Pupils with significant behaviour problems typically have lower grades, higher dropout rates, and lower rates of employment when they leave school. To head off these problems, many schools use social problem-solving programmes within the classroom, yet no large research review has been done on social problem-solving programmes since 1993. To update these findings, Kristin Merrill and colleagues at the University of Florida performed a literature review of social problem-solving (SPS) programme studies in grades K-12 (Years 1-13) spanning 1993-2015.
From a group of 380 studies that the authors found, 18 met inclusion criteria, which included that studies must have been from peer-reviewed journals, been quantitative and addressed a specific programme implemented during school hours.
Results found positive outcomes related to SPS skills acquisition and to peer acceptance. The greatest evidence was found for older pupils, at-risk pupils, and programmes specifically targeting aggressive behaviours. In the studies that followed pupils after they were no longer in SPS programmes, some maintained improved behaviours for up to a year. The key features of an effective SPS programme were that pupils be taught step-by-step techniques to think through tough situations, having them rehearse and reflect on their desired behaviours; that emotional regulation skills be taught early; and that in order to maintain these gains, pupils actively think about how they use these new skills in real-life situations.
Source: A review of social problem-solving interventions: Past findings, current status, and future directions (February 2017), Review of Educational Research , Vol. 87, No. 1, pp. 71–102
A new study has found that having a positive relationship with a teacher when a child is 10 to 11 years old can be linked to “prosocial” behaviours such as cooperation and altruism, as well as reducing problem classroom behaviours such as aggression and oppositional behaviour.
The study used data from a major longitudinal study of Swiss children among a culturally diverse sample of 7 to 15 year olds, and involved 1,067 students randomly sampled across 56 of the city’s schools. Only students who experienced a change of teacher when the student was 9 or 10 were used for the study, with data gathered from teachers, students, and their parents on an annual and later biannual basis.
Using this data, Ingrid Obsuth and her team were able to “score” the children on over 100 different characteristics or experiences that could potentially account for good or bad behaviour. They then matched students in pairs with similar scores in all respects except for how they felt about their teacher, and how the teacher felt about them.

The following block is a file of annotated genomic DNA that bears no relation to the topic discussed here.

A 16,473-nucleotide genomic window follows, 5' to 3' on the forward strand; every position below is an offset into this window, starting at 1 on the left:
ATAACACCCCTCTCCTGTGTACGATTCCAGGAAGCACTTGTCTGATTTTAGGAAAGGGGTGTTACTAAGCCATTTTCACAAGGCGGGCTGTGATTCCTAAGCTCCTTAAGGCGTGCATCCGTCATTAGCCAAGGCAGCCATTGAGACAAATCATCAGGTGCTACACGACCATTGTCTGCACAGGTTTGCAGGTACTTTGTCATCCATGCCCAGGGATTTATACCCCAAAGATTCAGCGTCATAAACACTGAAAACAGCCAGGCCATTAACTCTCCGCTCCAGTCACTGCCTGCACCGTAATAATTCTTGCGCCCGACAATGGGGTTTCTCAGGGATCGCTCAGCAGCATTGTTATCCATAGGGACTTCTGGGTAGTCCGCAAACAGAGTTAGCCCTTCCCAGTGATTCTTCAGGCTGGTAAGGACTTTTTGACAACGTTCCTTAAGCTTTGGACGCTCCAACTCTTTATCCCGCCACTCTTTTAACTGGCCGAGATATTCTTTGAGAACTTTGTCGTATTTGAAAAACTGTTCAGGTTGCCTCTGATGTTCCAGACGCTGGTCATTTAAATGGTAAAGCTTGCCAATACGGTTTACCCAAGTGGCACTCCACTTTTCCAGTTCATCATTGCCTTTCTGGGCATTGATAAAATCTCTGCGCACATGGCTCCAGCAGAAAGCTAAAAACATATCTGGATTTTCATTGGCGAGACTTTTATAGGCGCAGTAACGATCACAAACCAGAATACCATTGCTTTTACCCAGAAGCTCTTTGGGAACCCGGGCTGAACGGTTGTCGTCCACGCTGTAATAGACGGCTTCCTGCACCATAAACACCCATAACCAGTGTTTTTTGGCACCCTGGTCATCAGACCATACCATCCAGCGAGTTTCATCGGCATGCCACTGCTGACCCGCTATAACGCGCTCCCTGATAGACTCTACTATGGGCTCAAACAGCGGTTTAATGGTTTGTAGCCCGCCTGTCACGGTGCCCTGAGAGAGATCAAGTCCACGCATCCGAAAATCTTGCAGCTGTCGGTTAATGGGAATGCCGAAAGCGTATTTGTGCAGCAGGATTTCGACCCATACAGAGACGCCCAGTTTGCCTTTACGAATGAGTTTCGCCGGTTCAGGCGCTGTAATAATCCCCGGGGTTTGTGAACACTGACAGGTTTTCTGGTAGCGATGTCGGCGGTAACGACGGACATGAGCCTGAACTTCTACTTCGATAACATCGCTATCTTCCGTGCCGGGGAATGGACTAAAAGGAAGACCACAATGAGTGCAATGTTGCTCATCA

Students who had a more positive relationship with their teacher displayed more prosocial behaviour towards peers (on average 18%, and 10% more up to two years later), and up to 38% less aggressive behaviour (and 9% less up to four years later), over students who felt ambivalent or negative towards their teacher.
Source: A Non-bipartite Propensity Score Analysis of the Effects of Teacher–Student Relationships on Adolescent Problem and Prosocial Behavior (2016), Journal of Youth and Adolescence
A new study published in Prevention Science looks at which schools persevere with interventions and which abandon them.
Led by Kent McIntosh from the University of Oregon, the researchers looked at 5,331 schools during five years of implementing schoolwide positive behavioural interventions and supports (SWPBIS) – a school-wide behaviour management program. The extent to which a school was implementing the program was measured using three surveys completed by the schools each year. Analysing this data, the researchers identified four different kinds of schools:
- Sustainers (29% of schools) had a high likelihood of meeting the fidelity criterion across all years of implementation.
- Slow Starters (13%) had an inconsistent pattern of reaching the fidelity criterion across the first three years of implementation that then increased to nearly the level of the Sustainers in the fourth and fifth years.
- Late Abandoners (24%) were more likely than not to reach the fidelity criterion in the first three years of implementation, but then were very unlikely to reach the criterion in the fourth and fifth years.
- Rapid Abandoners (34%) had a high probability of reaching the fidelity criterion in the first year, but dropped off rapidly and remained low in subsequent years.
Schools were more likely to abandon if they were middle or high schools, smaller, and had fewer schools locally that were already using SWPBIS. The researchers suggest that their results highlight the importance of supporting those schools implementing programs, particularly in Year 1 (when Rapid Abandoners are already struggling) and Year 3 (when Late Abandoners are more likely to quit).